Menen's town hall consists of several buildings located in the middle of the market square. Through the centuries, it has been repeatedly devastated and altered. The present town hall building was established in 1782, when the Austrian Habsburgers ruled over the Southern Netherlands. The façade is in a simple and austere classical style. The Cloth Hall and the Mansion (landhuis) were also part of the town hall complex. The Cloth Hall was situated in the Ieperstraat, behind the belfry.After the French Revolution, in 1808, Napoleon's power repaired the buildings damaged in Revolution Wars. Another 30 years later, when Belgium had become an independent state, the Menen town council decided to convert the Cloth Hall into private houses. Over the last 150 years, several buildings in the town hall complex have changed purposes a number of times and were converted each time. The town hall survived both world wars unscathed.
The Menen belfry was built up against the town hall. It has an eventful history and has been listed by Unesco as a world heritage site since 1999. The first stone was laid in 1574, but as the wars of religion were raging in those days, the works were already halted in 1576, barely 2 years after they started. The construction works were resumed in 1610, and a superstructure in brick was constructed on top of the existing base that was put up in natural stone. On top of that structure, a wooden spire was established, with a domed roof and lantern. That spire was shot off during the siege of Menen in 1706.
Afterwards, the belfry was repaired and a third, octagonal upper layer was added at the same time. On this third floor too, a wooden spire was built, again with domed roof and lantern.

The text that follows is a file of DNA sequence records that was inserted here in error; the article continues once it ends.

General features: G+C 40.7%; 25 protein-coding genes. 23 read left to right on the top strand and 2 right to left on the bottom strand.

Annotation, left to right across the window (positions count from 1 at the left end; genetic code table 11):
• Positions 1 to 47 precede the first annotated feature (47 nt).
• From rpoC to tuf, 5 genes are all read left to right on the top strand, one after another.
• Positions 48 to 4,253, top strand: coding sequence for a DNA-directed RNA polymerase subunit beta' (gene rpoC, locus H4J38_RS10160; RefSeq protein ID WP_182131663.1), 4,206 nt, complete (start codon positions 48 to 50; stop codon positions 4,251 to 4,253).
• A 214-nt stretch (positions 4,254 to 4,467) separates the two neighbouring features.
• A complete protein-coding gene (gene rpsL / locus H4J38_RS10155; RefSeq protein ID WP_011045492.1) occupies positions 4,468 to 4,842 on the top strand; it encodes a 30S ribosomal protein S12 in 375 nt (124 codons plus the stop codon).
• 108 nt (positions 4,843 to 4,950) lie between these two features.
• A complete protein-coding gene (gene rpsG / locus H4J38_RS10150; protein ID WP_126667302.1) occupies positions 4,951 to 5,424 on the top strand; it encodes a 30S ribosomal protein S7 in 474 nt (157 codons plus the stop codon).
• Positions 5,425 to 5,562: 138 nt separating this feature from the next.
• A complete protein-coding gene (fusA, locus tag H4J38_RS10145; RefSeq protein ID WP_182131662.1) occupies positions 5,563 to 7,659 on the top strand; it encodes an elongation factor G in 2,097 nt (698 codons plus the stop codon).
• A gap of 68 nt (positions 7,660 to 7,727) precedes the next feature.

The belfry escaped major damage during the French siege and the subsequent Austrian period. Until the French Republican troops shot off the lantern again in 1794. It was only in 1828 that repair works were carried out, and that a fourth, octagonal floor was added, which was enclosed by an openwork balustrade. On the side of the belfry, in a recess, a small 17th-century statue is still to be seen. It is a superb wooden sculpture painted in polychrome representing the flagellated Christ. It is called Ons Heer in ‘t Riet, freely translated as Our Lord of the Reeds.
The belfry houses the carillon. The present carillon was installed in 1962 and comprises 49 bells, weighing nearly 5 tons. Like all carillons, the Menen carillon also has its origin in the tower clock. The first carillon dated from 1616, when the belfry tower had only two floors and a wooden spire. It had 18 bells. A century later, it was replaced by a newcarillon with 34 bells, but this did not survive the French Revolution. After long negotiations, Menen finally acquired a bass bell in 1802, but even so, the present carillon only was installed in 1962. In 2001, a new carillon keyboardwas installed.References:
Claude Monet lived for forty-three years, from 1883 to 1926, in Giverny. With a passion for gardening as well as for colours, he conceived both his flower garden and water garden as true works of art. Walking through his house and gardens, visitors can still feel the atmosphere which reigned at the home of the Master of Impressionnism and marvel at the floral compositions and nymphéas, his greatest sources of inspiration.
In 1890 Monet had enough money to buy the house and land outright and set out to create the magnificent gardens he wanted to paint. Some of his most famous paintings were of his garden in Giverny, famous for its rectangular Clos normand, with archways of climbing plants entwined around colored shrubs, and the water garden, formed by a tributary to the Epte, with the Japanese bridge, the pond with the water lilies, the wisterias and the azaleas.
Today the Monet's Garden is open to the public.